Mention Neil Simon and “The Odd Couple” and other comedic works immediately come to mind, but Studio Players’ latest production of “The Gingerbread Lady” offers local audiences a rare glimpse at Simon’s darker wit and a tour de force performance by its star.
The play centers on a past-her-prime singer, Evy Meara (Jennifer Roth Parr), who has returned from 10 weeks of rehab for alcoholism to begin a new life with the help of her two best friends and her daughter. But insecurities and setbacks threaten to unravel Evy’s health and relationships.
Gary McCormick directs with a keen eye for Simon’s signature wit and situational comedy, but the laughs are less of the guffawing variety and more of the bitter and biting variety, which is exactly how one might describe the play’s protagonist, who reminds us of Dorothy Parker, if Dorothy Parker were an alcoholic nymphomaniac desperate for external validation.
Simon wrote “The Gingerbread Lady” for Maureen Stapleton, who won a Tony Award for her performance in the 1970 production, so it’s no surprise that Evy’s journey is the central thrust of the show. An emotionally volatile role with the bulk of the play’s lines, Evy is challenging, flip-flopping from dark to light at a moment’s notice, spewing jokes that have a little too much truth in them, and visibly struggling to choose between valuing her life or throwing it away.
It is satisfying to see Parr sink her teeth into the role with relish. She has been a leading lady in area musicals for some time, and she recently gave a strong supporting comedic performance in Studio’s “The Dixie Swim Club.” But this is the first time I have seen her take the lead in a dramatic play, especially with such a complicated and flawed character. She proves up to the task, understanding Evy’s angels and demons and allowing the audience to see the inner battle play out before us.
Her anguish is most palpable in her relationship with her daughter, Polly, played by Alex Russell, who deploys both wide-eyed innocence and gritty determination in her quest to have a relationship with her mother before it’s too late. Strong supporting performances by Sharon Sikorski as Evy’s vain best friend Toby and Jeremiah Reeve as Evy’s other best friend, a gay actor trying to break into the scene, bring color and contrast to Evy’s plight. They also force Evy to face a harsh truth: that her life might indeed be all messed up, but she has to make an effort, if not for herself then for her daughter.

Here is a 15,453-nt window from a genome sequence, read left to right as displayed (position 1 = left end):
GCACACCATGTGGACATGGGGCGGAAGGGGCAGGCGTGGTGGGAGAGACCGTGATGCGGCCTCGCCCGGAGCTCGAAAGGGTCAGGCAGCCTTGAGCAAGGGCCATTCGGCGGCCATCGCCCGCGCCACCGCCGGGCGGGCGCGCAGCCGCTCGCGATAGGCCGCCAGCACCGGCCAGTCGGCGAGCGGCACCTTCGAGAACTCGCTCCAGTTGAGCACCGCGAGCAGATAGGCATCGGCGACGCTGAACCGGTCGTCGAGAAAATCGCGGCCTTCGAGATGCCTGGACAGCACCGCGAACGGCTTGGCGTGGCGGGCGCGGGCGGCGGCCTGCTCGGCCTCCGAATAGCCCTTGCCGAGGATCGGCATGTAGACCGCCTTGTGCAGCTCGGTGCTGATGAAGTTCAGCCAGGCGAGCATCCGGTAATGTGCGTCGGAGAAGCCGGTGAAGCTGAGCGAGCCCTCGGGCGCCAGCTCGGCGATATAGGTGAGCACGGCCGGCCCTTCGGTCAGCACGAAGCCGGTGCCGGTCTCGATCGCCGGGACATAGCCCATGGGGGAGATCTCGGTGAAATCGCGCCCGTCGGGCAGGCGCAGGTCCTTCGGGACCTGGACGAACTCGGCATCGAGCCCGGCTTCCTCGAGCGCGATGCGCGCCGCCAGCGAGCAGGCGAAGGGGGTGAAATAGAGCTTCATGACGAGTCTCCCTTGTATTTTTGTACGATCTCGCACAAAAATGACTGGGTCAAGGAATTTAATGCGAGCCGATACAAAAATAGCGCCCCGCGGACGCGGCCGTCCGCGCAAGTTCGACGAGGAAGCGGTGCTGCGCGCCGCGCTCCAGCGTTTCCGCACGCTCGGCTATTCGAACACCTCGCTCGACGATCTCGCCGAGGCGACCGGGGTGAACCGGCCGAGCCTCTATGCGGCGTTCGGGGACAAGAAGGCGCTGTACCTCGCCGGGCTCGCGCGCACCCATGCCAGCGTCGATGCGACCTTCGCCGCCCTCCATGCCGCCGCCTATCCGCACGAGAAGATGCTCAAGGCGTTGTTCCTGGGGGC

More broadly, looking through 21st-century eyes at a play that was “edgy” in 1970 is a curious experience. The play itself has become something of a period piece and is dated in a way that reminds one how far we have come and how much farther we have to go. The play’s themes of relationships and addiction are certainly relevant today, but the particulars and scale of those themes have changed drastically. Alcohol addiction is still a serious issue, now with other substance abuse crises, including an epidemic of deadly overdoses of heroin laced with elephant tranquilizers. Women whose sense of worth or lack of it directly correlates to receiving male approval? Still a thing, among many things. The casual racism and sexism that peppers the script and was no doubt a part of everyday life then? Not so casual anymore.
An entertaining play with a dark bite, “The Gingerbread Lady” offers a rare glimpse at one of Simon’s lesser-produced works.
Candace Chaney is a Lexington-based writer and critic.